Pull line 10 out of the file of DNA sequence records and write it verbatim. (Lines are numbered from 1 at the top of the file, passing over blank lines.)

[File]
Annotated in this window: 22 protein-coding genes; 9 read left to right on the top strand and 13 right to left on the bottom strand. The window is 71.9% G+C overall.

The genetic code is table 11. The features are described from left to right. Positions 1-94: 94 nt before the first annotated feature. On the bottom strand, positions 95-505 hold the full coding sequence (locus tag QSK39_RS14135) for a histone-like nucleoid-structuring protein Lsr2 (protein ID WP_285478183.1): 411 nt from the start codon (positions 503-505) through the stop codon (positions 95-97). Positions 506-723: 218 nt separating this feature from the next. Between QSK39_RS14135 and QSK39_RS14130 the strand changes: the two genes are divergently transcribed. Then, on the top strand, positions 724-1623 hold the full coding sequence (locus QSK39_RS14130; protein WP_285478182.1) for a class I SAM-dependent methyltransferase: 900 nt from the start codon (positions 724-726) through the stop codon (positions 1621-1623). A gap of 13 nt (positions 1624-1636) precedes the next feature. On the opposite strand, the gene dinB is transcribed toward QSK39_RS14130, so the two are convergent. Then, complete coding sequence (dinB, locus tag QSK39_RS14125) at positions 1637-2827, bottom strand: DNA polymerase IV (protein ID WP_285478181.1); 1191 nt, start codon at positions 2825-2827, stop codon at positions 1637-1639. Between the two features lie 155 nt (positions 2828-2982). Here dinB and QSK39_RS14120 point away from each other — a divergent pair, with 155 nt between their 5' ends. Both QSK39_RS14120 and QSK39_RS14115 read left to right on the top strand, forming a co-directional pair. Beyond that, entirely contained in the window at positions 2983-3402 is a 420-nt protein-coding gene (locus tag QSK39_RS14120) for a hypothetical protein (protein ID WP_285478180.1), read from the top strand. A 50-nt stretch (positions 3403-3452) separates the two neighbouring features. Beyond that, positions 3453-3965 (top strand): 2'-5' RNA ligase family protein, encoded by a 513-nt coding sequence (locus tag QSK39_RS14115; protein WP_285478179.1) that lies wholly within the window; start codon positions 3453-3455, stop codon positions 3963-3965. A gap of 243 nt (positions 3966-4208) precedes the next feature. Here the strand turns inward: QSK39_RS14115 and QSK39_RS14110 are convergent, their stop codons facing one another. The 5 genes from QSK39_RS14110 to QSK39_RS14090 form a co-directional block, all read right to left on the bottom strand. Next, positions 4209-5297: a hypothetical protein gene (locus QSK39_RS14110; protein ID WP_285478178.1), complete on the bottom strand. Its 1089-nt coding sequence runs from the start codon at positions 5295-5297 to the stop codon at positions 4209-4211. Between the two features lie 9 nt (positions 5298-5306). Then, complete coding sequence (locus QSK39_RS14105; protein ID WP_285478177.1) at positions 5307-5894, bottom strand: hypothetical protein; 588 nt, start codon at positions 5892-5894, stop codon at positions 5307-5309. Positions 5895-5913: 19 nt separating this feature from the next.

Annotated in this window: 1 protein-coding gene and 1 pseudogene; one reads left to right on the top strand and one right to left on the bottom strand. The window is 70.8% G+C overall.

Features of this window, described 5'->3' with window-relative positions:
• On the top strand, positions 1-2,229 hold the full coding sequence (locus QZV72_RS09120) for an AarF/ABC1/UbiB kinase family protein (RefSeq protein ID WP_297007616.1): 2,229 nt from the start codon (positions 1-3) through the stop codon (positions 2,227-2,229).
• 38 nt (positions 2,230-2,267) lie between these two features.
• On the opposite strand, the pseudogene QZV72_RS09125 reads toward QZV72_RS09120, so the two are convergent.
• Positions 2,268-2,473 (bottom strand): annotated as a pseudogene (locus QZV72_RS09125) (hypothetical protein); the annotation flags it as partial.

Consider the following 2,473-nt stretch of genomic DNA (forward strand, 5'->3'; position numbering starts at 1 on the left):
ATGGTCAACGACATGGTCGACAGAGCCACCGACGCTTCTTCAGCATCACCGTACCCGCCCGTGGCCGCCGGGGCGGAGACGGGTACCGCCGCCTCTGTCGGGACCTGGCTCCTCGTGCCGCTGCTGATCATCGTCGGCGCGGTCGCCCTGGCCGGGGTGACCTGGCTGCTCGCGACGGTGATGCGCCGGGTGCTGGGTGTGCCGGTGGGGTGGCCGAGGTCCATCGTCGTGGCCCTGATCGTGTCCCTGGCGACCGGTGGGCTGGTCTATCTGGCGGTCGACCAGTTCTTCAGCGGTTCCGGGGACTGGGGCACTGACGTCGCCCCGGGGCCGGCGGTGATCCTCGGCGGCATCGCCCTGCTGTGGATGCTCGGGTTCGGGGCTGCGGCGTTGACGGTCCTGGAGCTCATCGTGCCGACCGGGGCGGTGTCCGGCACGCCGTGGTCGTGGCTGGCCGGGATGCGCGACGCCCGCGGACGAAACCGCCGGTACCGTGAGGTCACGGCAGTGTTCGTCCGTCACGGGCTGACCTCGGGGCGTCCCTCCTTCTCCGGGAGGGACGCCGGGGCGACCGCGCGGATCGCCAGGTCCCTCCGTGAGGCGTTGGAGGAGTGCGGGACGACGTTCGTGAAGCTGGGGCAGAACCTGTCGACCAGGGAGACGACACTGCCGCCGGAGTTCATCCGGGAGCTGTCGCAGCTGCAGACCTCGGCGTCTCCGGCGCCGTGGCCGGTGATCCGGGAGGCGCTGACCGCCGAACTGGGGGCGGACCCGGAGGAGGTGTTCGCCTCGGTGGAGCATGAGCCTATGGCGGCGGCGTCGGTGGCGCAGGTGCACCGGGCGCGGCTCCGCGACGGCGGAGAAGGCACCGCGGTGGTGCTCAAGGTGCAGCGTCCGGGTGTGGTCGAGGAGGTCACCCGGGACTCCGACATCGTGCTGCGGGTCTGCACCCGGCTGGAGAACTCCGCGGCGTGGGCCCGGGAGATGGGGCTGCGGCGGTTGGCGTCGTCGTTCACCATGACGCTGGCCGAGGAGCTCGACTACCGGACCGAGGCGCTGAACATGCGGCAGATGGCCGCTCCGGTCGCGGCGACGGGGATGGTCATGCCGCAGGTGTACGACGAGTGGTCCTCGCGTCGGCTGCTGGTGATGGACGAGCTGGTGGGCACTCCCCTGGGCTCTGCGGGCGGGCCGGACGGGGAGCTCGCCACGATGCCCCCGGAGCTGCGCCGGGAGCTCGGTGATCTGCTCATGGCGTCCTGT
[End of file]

ATGGTCAACGACATGGTCGACAGAGCCACCGACGCTTCTTCAGCATCACCGTACCCGCCCGTGGCCGCCGGGGCGGAGACGGGTACCGCCGCCTCTGTCGGGACCTGGCTCCTCGTGCCGCTGCTGATCATCGTCGGCGCGGTCGCCCTGGCCGGGGTGACCTGGCTGCTCGCGACGGTGATGCGCCGGGTGCTGGGTGTGCCGGTGGGGTGGCCGAGGTCCATCGTCGTGGCCCTGATCGTGTCCCTGGCGACCGGTGGGCTGGTCTATCTGGCGGTCGACCAGTTCTTCAGCGGTTCCGGGGACTGGGGCACTGACGTCGCCCCGGGGCCGGCGGTGATCCTCGGCGGCATCGCCCTGCTGTGGATGCTCGGGTTCGGGGCTGCGGCGTTGACGGTCCTGGAGCTCATCGTGCCGACCGGGGCGGTGTCCGGCACGCCGTGGTCGTGGCTGGCCGGGATGCGCGACGCCCGCGGACGAAACCGCCGGTACCGTGAGGTCACGGCAGTGTTCGTCCGTCACGGGCTGACCTCGGGGCGTCCCTCCTTCTCCGGGAGGGACGCCGGGGCGACCGCGCGGATCGCCAGGTCCCTCCGTGAGGCGTTGGAGGAGTGCGGGACGACGTTCGTGAAGCTGGGGCAGAACCTGTCGACCAGGGAGACGACACTGCCGCCGGAGTTCATCCGGGAGCTGTCGCAGCTGCAGACCTCGGCGTCTCCGGCGCCGTGGCCGGTGATCCGGGAGGCGCTGACCGCCGAACTGGGGGCGGACCCGGAGGAGGTGTTCGCCTCGGTGGAGCATGAGCCTATGGCGGCGGCGTCGGTGGCGCAGGTGCACCGGGCGCGGCTCCGCGACGGCGGAGAAGGCACCGCGGTGGTGCTCAAGGTGCAGCGTCCGGGTGTGGTCGAGGAGGTCACCCGGGACTCCGACATCGTGCTGCGGGTCTGCACCCGGCTGGAGAACTCCGCGGCGTGGGCCCGGGAGATGGGGCTGCGGCGGTTGGCGTCGTCGTTCACCATGACGCTGGCCGAGGAGCTCGACTACCGGACCGAGGCGCTGAACATGCGGCAGATGGCCGCTCCGGTCGCGGCGACGGGGATGGTCATGCCGCAGGTGTACGACGAGTGGTCCTCGCGTCGGCTGCTGGTGATGGACGAGCTGGTGGGCACTCCCCTGGGCTCTGCGGGCGGGCCGGACGGGGAGCTCGCCACGATGCCCCCGGAGCTGCGCCGGGAGCTCGGTGATCTGCTCATGGCGTCCTGT